Prices are rallying on the Chicago Board of Trade after a long weekend. Monday, Feb. 17, we had the President’s Day holiday, Tuesday we are continuing a rally that added to prices on Friday.
Sometimes it is just the long weekend itself that brings about price change. In this case, there seems to be pent-up demand that was acerbated by the three-day break.
Soybeans, for example, had big gains during the day Friday, but actually closed nearly 7 cents lower. During the session we saw a new recent high of 13.56 on the nearby March futures, but we closed at 13.37 1/2.
This morning, Tuesday, we are already up almost 15 cents for the day on the March soybeans, at 13.52 1/4. This is near the high, and evidence the traders are bullish and just sold off to get positions even for the long weekend.
Driving the beans right now is the dry weather in South America which has slightly dropped crop estimates, especially in Argentina. Brazil is farther along and is already a quarter harvested.
Also driving beans is the idea the summer supply of the old crop is going to be tight. USDA did not change its estimate of 150 million bushels of carryover, but some think we could be even tighter than that.
I have been negative beans, so I am taking some abuse right now from customers I leaned on to sell over the last two weeks (this is for you, Barry!). I have long thought that an emerging large crop in South America, coupled with the chance that farmers will show a switch of some acres from corn to beans in the March 31 USDA Planting Intentions Report, would cap bean prices.
In fact, we have made new recent highs, broken through resistance, and will spend this week defining the soybean market for awhile. If we stay up or even spurt higher, we will hold the market above the old resistance, which now becomes support.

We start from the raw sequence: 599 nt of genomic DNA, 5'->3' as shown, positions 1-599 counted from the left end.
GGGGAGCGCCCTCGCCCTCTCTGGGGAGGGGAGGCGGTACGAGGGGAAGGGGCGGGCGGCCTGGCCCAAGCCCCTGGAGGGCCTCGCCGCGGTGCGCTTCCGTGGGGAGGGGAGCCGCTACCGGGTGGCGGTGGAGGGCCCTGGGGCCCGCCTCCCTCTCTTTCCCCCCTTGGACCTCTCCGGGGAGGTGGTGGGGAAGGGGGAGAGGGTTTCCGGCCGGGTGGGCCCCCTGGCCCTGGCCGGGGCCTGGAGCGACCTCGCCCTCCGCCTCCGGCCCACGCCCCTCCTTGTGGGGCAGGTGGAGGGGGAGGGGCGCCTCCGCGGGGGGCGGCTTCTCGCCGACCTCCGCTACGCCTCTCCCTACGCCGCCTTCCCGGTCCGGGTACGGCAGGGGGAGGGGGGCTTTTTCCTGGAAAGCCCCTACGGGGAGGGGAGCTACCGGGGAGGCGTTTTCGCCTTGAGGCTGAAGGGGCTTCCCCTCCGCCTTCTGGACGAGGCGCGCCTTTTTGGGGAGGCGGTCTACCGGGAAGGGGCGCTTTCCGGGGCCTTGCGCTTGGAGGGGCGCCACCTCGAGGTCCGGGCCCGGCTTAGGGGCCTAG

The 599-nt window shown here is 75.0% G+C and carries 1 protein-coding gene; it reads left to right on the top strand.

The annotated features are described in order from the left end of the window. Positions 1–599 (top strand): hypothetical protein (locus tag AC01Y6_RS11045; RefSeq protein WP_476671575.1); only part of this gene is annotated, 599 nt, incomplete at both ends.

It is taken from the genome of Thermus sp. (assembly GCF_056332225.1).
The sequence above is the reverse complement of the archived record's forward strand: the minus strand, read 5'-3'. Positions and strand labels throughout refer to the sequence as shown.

While the old beans are higher, the new beans are also making new highs, but at a level more than $2 lower. November soybeans this morning are at a new recent high, the highest since early January.
We are currently trading 11.38 1/4, which is up almost eight cents for the day.
The big gap between the old and the new reflects the current assumption that the farmers will go out and raise a big crop and get the supplies rolling in again.
The bean prices have been led by bean meal prices, which is a good thing. The meal is making new contract highs, and leading the bean complex.
We are entering a tricky part of the year. Bad weather and low prices have held back farmer selling of corn. That will likely change as cash flow sales start to get more important and as corn prices have firmed up, inspiring sales.
The result of more sales may be weaker basis. In fact, my worry is that basis will never get to normal levels with a big corn crop in farmer hands.
Even while we talk of the prospect of acres changing from corn to beans, in reality the farmers have already ordered seed and made that decision. The March report may well just make official the switch that may already happen.
On the other hand, I have had analysts tell me that they can make a case for corn over beans. Local farmers have told me that they are achieving relatively better corn yields than bean yields, so they will continue to push corn acres. However, some farmers in north central Ohio have already raised corn two or three years in a row on some acres in response to prices. They feel they have to get back to beans.